You are so soft, so small

under my palms,

which suddenly seem too large and

thick and ill-adapted

to play with

beautiful things.

And you roll on your back,

and let me touch you,

as if you’d never heard of

the crush of the world,

how it warps and

subdues the trees,

how it piles

the hunch backs

with invisible wreckage,

how it lowers everyone,


under the earth.

You let me

run my rash fingers

through your fur

and I feel your warm bones

and I press down, softly,

but adamantly,

I don’t know why,

perhaps it’s the

crush of the world.

And your eyes open

like two green, embalmed planets,

holding reservoirs

of your eternal hurt.

And the cry that

flits from your tiny life,

like a red moth,

is the cry in me,

in everything,

the primal loneliness

of just being here,

under the crush of the world.


Copyright Ricky Barrow 2014

Under the Earth

Who were you

to pass through this place,

naturally untroubled,

over the black earth

with it’s veil of sorrow?

Your footprints have left

their blazing scar

in the calloused skin.

And under that,

the bright heels of your soul

sink like arrows

that break open

the entombed past

buried so long,

with it’s coiling roots

and it’s ancient mines

of pity.

Under the earth

the mole twists free,

blind, pained,

armed with

the last remaining

claw of his fevers,

gropes at the crust,

traces your journey,

becomes your furtive shadow.


Copyright Ricky Barrow 2014

There are moments

There are moments

when I open my mouth

to breath

and instead I inhale

the full catastrophe

of this world;

the shipwrecks,

the starvelings,

the adulterers.

Then I weep bitterly

from my fingertips,

strip bark from the young trees,

and listen to the

rings creaking

inside their wounds,


oh so satisfied

with the cruelty of men.

And I make love

on my knees

with my sorrow.

I roar from the cocoon,

the mouthless moth

in the throat of my heart

and I’m banished

even by my own anger.

I am silent.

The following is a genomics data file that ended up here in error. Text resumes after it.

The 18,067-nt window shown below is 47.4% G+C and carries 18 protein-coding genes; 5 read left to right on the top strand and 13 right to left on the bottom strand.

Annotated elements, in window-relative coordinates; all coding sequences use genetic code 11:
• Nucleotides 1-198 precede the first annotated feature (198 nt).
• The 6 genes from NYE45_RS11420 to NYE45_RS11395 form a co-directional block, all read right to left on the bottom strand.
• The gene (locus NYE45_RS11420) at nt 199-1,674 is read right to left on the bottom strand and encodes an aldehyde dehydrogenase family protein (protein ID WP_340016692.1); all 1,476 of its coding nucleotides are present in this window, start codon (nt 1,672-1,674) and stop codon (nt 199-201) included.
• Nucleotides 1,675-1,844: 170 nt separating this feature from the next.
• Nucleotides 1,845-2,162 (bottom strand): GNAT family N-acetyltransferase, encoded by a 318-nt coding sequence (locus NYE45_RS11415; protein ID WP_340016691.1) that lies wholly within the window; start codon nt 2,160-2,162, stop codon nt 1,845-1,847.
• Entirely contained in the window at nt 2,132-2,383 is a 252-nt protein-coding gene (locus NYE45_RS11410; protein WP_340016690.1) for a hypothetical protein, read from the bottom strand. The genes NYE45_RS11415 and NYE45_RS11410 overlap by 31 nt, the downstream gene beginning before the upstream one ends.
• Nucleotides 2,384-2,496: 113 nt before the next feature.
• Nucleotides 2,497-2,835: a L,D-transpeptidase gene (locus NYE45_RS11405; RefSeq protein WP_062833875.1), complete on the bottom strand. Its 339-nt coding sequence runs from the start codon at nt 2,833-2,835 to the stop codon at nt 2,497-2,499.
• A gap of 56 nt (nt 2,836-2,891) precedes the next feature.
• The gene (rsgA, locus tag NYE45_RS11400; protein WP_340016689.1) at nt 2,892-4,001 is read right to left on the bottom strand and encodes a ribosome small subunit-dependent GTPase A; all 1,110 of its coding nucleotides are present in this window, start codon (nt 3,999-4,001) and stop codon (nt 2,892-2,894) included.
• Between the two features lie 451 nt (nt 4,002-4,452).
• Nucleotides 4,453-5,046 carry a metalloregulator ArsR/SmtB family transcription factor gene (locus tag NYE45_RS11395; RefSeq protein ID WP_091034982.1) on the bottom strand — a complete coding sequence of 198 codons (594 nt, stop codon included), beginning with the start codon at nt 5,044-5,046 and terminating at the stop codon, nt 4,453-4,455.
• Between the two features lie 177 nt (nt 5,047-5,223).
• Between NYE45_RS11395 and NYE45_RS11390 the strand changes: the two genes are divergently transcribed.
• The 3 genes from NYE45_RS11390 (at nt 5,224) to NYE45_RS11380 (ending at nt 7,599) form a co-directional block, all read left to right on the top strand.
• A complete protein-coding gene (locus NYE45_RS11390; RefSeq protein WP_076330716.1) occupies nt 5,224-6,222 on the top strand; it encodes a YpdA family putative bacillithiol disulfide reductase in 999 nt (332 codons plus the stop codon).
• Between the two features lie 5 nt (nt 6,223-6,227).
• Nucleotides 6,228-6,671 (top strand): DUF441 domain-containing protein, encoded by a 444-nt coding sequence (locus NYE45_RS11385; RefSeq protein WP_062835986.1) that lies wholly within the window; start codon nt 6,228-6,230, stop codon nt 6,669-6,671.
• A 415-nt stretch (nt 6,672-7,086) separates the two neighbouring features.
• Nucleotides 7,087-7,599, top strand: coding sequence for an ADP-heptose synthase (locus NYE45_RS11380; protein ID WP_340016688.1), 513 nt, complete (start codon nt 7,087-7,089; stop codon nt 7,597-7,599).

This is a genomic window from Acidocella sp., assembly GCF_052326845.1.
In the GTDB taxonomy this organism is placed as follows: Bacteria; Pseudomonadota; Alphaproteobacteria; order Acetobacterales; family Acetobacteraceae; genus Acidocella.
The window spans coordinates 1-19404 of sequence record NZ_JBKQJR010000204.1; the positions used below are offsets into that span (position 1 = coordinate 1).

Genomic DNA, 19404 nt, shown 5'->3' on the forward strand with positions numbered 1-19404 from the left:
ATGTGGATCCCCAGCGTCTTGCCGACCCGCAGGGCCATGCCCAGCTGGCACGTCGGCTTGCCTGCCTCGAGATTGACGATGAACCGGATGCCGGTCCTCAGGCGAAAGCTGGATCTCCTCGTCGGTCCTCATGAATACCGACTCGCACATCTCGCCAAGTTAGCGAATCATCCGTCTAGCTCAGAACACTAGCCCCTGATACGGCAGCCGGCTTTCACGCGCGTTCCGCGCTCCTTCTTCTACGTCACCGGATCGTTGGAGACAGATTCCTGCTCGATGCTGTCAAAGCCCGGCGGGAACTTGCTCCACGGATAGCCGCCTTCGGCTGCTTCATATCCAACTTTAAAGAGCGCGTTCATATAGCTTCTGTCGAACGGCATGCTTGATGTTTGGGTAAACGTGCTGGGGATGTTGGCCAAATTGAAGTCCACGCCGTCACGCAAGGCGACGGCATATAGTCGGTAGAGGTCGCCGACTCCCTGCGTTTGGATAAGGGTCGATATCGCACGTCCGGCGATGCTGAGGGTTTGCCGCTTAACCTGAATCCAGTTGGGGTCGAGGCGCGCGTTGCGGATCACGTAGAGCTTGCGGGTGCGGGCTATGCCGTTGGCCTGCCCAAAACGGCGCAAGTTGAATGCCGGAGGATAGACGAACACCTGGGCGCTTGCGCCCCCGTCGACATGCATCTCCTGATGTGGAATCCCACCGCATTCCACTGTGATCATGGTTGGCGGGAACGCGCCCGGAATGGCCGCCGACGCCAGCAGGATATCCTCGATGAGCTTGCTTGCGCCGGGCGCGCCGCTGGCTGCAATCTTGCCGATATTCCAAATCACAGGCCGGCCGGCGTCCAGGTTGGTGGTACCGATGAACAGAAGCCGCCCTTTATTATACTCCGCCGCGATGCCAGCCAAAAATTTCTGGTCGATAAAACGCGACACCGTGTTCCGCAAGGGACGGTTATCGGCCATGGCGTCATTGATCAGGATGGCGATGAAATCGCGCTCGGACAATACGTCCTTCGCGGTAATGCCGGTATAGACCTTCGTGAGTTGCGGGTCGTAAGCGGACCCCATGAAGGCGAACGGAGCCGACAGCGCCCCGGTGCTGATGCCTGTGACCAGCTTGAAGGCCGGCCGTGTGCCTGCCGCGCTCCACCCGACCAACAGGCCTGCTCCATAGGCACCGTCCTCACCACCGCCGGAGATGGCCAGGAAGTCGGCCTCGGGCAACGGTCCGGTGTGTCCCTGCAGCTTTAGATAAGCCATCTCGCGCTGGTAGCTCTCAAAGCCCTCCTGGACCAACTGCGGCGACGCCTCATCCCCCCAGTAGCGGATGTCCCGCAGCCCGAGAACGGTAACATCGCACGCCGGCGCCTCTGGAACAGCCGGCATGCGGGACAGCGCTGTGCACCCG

I want to make

this mismatched world sing,

to force the elderly

to dance with the young,

the victim with

the executioner,

east with west,

the tree with

the wood cutter,

the cat with the dog.

I shout from the

stain of my lung,

love, love, love!

You fools.

I pacify on my

bloodied knees.

I pacify

The dead snail

rattling in his shell.


Copyright Ricky Barrow 2014


Sand and mud,

sea water and volcanic ash

have claimed my streets

and my woman.

Even in her cleanest places

pips of sand invade,

and I must run

a fine toothed comb

across her vulva,

across her armpit.

City of sand

tears at my soles when I walk,

and the dirt and the chairs

and the billboards

of the young women

cling to me

where my hair once was.

Monstrous boys approach me,

dripping with water.

The water goes to the earth

in heavy clots

and leaves behind a face

of pumice.

I look away

and women heave past me,

smeared with makeup,

which leeches and

infects my city.

And they’re too young to be dead,

but the sand and the rust,

the loneliness of space

has stuck in their pores

and they’re old

and terrified at twenty one.

Take my city

to the dry cleaners.

Wash it, press it, fumigate it,

until there’s only

the floating fluff

and the white faces

of the bakers

in the pure fragrant morning.

Take my woman

to the beauty parlor,

tie her up, powder her,

make sure she

never grows old.

This sand and volcanic ash

clings to me,

and washes me for death.


Copyright Ricky Barrow 2014